To get from Laos to Vietnam, you can either fly or cross the land border, which is what I did.
After completing the necessary administrative formalities in Vientiane, I was more than ready to take the bus to Vietnam.

Little did I know that the experience would be interesting, to say the least.

Of course, this strange trip only happened to a few friends and me. I know many other travelers for whom it was totally different.
In any case, I think it’s important to show you that traveling isn’t all fun and games, but that it does provide some exciting stories to tell.

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Sleeper bus

I’ve already spoken briefly about this type of transport and its advantages and disadvantages.

You generally have a choice of different types of bus, from the most ordinary to the most luxurious. They all have 3 rows of seats that look more like beds since they are already reclined, sometimes with a bathroom at the end of the bus.

Sleeper bus in culture shock post
Photo by Hobi industri on Unsplash

Speaking of seats, here’s one of the most important things – I hope you get lucky – not like me, because most of the time, it’s on a first-come, first-served basis.
What I mean by that is, don’t choose the back seats, they look more spacious as it’s the only one that can accommodate 2 or 3 people, but you’ll soon understand why locals and experienced travelers avoid them.

The reason: this place is the closest to the toilet, and I can tell you that if the toilet is broken, as it was for us, you’ll regret it. It can quickly become a smelly and uncomfortable place to spend 20 hours.
Plus, you may have to share your “bed” with one or two guys, or a couple, which isn’t the most pleasant, but maybe the most fun!


All in all, it took us almost 30 hours to get to Vietnam, during which time it was harder to sleep than I expected due to the sweltering heat and frenzied driving.

As we needed to keep busy, we chose to share stories and play cards with the people we met on the bus.

But the adventure was just beginning and I witnessed something that left me speechless. I discovered that some people are more nonchalant than others!

What happened

Our group of 6 was quietly enjoying ourselves when suddenly we heard a loud noise and saw the two windows in front of us chipping and cracking.

In fact, everyone on the bus heard it and wondered what had happened, as the driver and his colleagues didn’t seem to mind.

What’s more, the cracked windows were less than a meter from our heads when the incident occurred. We were glad that nothing more serious had happened, but the whole bus was tense and we didn’t know what to do.

We finally stopped 20 minutes later and the drivers got out to see the damage. We did the same, and I still don’t know what hit us, but what we saw dampened our already dampened spirits a little.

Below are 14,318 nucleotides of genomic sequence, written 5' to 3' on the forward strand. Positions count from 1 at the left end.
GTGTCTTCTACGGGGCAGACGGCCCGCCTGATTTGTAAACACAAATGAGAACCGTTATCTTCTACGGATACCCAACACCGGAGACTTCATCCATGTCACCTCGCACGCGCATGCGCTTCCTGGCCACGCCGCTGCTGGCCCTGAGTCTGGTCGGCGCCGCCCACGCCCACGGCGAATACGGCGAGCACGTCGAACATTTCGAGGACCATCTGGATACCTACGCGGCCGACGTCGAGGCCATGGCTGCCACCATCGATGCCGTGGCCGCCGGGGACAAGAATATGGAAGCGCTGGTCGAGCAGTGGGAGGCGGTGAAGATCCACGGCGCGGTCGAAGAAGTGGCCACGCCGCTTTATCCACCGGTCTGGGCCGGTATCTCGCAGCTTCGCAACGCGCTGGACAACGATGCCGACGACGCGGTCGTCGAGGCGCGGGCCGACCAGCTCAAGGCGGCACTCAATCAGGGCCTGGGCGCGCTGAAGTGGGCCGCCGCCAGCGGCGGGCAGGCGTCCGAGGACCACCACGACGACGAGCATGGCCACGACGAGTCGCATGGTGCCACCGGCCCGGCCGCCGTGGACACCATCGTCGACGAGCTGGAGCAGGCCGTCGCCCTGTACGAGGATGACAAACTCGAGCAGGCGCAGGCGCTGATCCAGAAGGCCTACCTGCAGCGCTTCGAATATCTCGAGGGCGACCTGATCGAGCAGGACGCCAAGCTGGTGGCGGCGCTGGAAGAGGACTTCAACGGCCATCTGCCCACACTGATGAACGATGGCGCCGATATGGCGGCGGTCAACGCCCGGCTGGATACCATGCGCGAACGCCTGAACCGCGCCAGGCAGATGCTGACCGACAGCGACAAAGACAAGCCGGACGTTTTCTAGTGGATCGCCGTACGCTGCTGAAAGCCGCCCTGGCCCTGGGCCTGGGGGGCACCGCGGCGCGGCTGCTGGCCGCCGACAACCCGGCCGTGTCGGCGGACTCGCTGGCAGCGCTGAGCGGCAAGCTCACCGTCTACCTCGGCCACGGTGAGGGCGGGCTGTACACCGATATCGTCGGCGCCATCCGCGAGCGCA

The hole was so big that we were surprised the window hadn’t broken.

How did they “fix” it, you might ask: by sticking a mattress over the glass and less than 30 minutes later, we were back on the road. Apparently, this wasn’t a first either.

In fact, we were very lucky in this unfortunate experience, and it’s always one of the “fun facts” I tell my fellow travelers when they ask me about an outstanding memory.

You might think I stopped taking sleeper buses after that, but no, I still chose to take them on several occasions after the event. And so far, this has been the only “bad” one (fingers crossed).

Crossing the border

Warning sign in Laos to Vietnam post
Photo by Mark Duffel on Unsplash
  • Laos Border Office

    I was lucky enough to have friends who were already familiar with the process of crossing the border by bus. Because I have to admit it was pretty scary, you have to get off the bus and make your way through what looks like an abandoned building where you have to give your passport to get an exit stamp.
  • Security checkpoint

    Then you have to walk to another place where your luggage will be checked. They are generally quite calm about this. I’d still advise you to take your valuables before you get off the bus, as there have been many stories of people not finding their belongings.
  • Customs

    This is where they will stamp your passport, which will allow you to enter the country. Don’t forget that you need to get your Vietnamese visa before you arrive. Here too, scams are rife, and you can choose to pay the so-called “fee” or refuse. But you’ll have to stand your ground, as the officers can be quite intimidating. Eventually, they’ll leave you alone, because they know it’s not legal.

Arrival & Taxi scam

After the interminable journey and the main event, we finally arrived at our destination: Hanoi. But the ordeal wasn’t over for us yet.

As we were quite far from our hostel, we opted for a cab. I really try to avoid taking cabs in general, but especially in Southeast Asia, as there are a lot of scams. That’s what happened here, the cab meter was going up a bit too fast and it didn’t take us long to figure out what was going on.

We decided to get out of the car after trying to get an explanation from the driver. After a few discussions about the fare, and thanks to a friendly local, everything was finally settled by him and another cab driver who came to help us. In the end, it was he who drove us to our hostel without ripping us off this time.

Final Thoughts

It was a slightly bitter Welcome to Vietnam – offset by the kindness and helpfulness of the locals – that we discovered the country for the first time.

But that’s far from defining my experience of Vietnam. I didn’t dwell on these negative events and continued to explore the country. I’m glad I did, because the adventure I had there and the people I met are still precious to me today.

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